Timber supply on public land in response to catastrophic natural disturbance: a principal-agent problem




Bogle, Timothy Norman

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Managing public forestland is a challenging enterprise as the government must steward the actions of private forest companies while simultaneously considering public values, natural disturbance, markets, revenue generation and environmental services. Governments use timber sales, volume-based, and area-based tenures to delegate forest harvesting activities to individual timber companies. By delegating forest management, government must wisely navigate the principal-agent relationship to avoid unexpected outcomes. However, the agents’ response is often overlooked despite the likelihood that the agents may possess company-centric financial motivations. The British Columbia context, where the government is facing the aftermath of a catastrophic mountain pine beetle epidemic, provides a fruitful location for the study of the principal-agent dilemma. If forest companies share a future forest focus with the government, such that agents respond with actions that lead to the government’s first best outcome, the government could reduce policy analysis to an examination of the tradeoff between short-term revenue generation and sustainable differentiated product supply. But review of the silviculture funding mechanism reveals that the very regulatory mechanism used to achieve government’s results may affect the future forest estate by reducing the amount of salvage once the value of the forest is degraded below the cost to harvest and regenerate it. Relying primarily on harvest-based silviculture funding, the principal is shown to forego a 20 per cent increase in forest growth in the study area by not using the agents’ forestry expertise to improve the long term productive potential of the forest. A bi-level linear programming model is developed to merge the goals of government with the behavioural responses of the two predominant volume-based tenures used in BC. Results show that the government’s choice of harvest level, timber price and tenure instrument in recognition of agent response is the only way to achieve the government’s forest stewardship objective. Treating each element in isolation neglects the nature of the institutional system and will result not only in unintended outcomes, but very likely, policy failure.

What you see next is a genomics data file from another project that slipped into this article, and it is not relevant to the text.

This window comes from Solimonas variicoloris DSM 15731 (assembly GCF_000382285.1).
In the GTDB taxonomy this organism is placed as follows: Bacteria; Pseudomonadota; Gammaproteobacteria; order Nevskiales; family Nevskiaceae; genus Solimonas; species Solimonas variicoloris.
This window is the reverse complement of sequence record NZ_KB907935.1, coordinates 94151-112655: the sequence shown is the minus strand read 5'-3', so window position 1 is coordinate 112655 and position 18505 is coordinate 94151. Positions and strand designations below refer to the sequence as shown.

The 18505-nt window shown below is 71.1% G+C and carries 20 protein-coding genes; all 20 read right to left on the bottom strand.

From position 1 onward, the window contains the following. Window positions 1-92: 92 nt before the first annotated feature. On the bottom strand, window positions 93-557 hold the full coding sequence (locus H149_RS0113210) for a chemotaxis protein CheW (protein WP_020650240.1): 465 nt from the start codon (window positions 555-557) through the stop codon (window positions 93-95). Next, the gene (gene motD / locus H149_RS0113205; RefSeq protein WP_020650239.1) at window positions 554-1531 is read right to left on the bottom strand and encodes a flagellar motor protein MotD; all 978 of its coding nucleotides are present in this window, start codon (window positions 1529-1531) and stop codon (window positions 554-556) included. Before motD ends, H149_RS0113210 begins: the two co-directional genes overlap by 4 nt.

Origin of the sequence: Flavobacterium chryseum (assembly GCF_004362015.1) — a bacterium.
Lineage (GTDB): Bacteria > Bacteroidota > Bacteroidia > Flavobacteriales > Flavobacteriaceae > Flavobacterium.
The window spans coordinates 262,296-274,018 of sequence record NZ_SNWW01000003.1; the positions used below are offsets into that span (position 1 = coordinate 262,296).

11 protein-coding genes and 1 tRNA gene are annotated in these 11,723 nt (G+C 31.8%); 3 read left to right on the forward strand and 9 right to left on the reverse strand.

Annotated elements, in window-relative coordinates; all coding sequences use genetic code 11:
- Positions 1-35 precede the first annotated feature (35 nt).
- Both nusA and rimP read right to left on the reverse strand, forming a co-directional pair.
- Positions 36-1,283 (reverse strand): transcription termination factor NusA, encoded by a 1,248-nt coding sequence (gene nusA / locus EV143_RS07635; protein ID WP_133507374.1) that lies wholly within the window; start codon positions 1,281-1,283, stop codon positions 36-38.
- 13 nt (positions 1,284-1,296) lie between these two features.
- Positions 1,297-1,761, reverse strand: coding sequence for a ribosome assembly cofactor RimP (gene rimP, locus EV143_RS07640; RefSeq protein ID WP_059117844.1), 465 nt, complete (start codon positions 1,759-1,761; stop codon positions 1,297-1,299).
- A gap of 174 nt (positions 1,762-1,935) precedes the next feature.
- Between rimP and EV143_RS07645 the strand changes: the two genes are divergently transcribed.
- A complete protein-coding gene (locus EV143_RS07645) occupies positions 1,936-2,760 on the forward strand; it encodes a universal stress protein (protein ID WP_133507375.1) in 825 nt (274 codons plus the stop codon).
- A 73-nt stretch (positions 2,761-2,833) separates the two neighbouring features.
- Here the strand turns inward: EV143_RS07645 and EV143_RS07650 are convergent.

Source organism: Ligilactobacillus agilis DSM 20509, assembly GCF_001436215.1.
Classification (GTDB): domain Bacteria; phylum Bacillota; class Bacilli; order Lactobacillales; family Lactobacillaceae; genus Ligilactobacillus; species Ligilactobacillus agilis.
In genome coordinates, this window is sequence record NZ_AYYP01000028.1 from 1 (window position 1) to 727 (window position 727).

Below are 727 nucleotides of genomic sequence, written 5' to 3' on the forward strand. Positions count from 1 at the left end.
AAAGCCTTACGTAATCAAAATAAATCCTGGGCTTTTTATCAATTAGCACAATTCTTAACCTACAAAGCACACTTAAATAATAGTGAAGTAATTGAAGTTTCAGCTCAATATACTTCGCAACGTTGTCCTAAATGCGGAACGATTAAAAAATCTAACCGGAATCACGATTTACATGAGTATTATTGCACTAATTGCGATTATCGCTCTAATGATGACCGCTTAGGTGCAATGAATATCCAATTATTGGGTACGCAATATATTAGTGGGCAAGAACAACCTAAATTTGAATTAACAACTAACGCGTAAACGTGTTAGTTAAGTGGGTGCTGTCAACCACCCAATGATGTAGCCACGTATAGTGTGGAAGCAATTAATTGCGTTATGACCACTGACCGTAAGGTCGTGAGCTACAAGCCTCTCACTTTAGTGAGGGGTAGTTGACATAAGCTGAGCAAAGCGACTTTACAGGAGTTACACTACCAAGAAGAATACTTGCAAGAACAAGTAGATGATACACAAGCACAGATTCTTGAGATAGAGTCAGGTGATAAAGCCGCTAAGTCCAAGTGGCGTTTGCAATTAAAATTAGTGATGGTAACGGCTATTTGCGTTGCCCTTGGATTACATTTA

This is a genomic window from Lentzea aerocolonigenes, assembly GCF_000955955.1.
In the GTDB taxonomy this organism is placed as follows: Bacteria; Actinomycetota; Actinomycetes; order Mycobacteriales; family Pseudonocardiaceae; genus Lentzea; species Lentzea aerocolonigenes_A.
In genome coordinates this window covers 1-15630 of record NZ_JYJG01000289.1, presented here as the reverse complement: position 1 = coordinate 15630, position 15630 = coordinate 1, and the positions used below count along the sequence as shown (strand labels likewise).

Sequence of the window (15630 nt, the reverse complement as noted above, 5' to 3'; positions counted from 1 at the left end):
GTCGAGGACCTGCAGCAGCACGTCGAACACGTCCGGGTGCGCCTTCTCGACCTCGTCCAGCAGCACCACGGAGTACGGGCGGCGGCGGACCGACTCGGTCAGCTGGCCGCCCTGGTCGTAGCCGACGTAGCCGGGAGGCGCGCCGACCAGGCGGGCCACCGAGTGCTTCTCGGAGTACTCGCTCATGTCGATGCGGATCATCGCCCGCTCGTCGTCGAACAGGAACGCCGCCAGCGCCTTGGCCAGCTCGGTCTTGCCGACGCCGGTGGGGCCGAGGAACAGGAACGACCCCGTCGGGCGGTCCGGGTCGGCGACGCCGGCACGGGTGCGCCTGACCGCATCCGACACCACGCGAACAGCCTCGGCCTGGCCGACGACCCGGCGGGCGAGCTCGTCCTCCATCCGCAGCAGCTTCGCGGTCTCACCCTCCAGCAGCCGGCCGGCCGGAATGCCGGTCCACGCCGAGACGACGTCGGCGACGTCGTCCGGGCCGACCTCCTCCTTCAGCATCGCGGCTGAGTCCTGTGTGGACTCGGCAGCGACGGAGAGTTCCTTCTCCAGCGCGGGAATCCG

forest management, catastrophic disturbance, principal-agent theory, forest policy